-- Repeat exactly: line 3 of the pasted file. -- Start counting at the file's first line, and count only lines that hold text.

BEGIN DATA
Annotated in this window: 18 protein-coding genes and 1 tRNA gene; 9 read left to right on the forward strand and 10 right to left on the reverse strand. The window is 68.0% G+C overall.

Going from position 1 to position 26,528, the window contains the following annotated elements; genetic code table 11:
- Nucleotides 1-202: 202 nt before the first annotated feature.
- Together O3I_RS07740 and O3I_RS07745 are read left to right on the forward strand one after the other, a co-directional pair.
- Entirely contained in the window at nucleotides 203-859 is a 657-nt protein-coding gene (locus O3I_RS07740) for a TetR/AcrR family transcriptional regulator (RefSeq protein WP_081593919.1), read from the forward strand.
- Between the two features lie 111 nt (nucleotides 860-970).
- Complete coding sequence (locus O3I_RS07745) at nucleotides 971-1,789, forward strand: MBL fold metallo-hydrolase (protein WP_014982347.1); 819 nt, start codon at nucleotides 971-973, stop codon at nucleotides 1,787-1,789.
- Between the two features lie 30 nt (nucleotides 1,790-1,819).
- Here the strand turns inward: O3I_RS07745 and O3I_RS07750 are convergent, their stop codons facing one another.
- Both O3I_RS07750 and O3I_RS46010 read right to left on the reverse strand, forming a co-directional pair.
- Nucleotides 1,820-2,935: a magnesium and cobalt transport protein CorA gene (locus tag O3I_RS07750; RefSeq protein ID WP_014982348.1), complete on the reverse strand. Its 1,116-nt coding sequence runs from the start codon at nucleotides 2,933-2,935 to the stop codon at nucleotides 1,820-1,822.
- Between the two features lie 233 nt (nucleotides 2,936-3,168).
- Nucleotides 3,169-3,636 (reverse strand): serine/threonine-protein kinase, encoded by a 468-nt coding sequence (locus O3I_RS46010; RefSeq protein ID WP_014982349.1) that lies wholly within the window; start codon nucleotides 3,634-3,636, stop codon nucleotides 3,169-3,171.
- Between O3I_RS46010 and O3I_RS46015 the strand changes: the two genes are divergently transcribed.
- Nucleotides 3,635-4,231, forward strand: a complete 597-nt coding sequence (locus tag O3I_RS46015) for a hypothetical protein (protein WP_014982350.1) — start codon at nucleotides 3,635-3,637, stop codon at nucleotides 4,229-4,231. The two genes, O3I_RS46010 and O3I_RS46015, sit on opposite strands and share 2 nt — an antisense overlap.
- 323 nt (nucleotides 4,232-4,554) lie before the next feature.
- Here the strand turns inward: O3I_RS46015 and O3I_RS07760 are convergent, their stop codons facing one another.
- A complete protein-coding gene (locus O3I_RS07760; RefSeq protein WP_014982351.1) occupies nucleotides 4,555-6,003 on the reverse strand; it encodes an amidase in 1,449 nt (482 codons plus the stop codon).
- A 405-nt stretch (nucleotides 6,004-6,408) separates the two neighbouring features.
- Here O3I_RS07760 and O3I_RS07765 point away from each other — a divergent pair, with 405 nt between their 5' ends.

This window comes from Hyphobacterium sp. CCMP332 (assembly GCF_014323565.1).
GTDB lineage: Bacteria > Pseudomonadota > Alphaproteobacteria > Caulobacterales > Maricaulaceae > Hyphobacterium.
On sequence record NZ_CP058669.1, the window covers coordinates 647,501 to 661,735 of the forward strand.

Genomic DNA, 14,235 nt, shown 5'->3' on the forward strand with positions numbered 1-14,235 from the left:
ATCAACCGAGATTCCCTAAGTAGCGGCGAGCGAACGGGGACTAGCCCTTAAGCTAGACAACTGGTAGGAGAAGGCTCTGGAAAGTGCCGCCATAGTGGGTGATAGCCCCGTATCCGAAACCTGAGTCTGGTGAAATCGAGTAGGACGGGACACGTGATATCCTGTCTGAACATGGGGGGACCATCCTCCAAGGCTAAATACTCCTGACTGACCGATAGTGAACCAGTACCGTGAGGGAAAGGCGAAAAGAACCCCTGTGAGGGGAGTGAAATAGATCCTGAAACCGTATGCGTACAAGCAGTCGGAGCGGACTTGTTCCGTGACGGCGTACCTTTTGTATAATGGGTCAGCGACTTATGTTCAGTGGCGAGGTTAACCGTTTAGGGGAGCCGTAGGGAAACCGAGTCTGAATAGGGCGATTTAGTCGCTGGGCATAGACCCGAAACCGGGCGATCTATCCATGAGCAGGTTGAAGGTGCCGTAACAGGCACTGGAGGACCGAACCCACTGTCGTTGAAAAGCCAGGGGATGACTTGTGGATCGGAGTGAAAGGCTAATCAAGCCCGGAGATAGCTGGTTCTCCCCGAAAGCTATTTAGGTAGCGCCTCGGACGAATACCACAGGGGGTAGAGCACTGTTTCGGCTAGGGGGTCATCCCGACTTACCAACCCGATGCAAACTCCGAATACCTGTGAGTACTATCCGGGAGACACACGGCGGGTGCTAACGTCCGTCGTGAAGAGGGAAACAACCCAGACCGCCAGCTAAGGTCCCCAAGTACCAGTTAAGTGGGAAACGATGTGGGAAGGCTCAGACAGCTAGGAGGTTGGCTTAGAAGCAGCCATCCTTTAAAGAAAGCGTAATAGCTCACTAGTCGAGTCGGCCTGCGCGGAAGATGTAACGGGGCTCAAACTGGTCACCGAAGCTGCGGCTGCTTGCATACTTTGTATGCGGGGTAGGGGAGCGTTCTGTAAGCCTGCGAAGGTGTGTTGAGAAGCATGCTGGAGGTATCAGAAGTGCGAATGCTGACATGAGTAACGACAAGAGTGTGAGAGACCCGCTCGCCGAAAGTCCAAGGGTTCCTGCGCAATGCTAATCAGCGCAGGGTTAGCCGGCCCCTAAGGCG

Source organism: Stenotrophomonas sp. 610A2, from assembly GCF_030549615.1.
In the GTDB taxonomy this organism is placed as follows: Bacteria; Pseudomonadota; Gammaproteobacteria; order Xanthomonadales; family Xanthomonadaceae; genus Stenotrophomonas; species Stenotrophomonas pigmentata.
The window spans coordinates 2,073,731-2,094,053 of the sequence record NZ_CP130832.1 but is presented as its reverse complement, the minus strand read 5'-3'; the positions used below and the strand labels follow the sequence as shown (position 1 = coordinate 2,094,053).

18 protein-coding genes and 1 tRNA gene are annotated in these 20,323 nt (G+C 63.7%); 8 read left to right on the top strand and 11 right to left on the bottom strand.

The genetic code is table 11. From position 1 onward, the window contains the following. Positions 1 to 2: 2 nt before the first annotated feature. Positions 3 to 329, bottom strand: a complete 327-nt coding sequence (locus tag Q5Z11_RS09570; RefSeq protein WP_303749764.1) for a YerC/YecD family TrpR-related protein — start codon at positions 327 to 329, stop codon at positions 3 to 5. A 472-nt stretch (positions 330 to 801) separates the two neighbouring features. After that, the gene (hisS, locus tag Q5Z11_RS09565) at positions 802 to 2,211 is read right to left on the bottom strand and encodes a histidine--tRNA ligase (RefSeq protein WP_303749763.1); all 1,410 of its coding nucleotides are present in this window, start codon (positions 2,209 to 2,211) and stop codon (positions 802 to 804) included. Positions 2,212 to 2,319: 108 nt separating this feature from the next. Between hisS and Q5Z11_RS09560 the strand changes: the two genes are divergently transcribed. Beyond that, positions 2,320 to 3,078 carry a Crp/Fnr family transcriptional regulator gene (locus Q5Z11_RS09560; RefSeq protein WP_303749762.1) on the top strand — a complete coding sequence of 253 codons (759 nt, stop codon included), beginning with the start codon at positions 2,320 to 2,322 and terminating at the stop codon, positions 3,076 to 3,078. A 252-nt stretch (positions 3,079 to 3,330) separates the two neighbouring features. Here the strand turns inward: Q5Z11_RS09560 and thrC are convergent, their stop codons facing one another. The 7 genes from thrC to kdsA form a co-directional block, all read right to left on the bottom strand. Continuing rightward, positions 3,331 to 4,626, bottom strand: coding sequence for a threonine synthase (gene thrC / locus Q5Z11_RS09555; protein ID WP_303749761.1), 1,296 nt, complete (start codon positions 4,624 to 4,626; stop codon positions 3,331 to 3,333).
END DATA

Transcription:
- Nucleotides 1-202: 202 nt before the first annotated feature.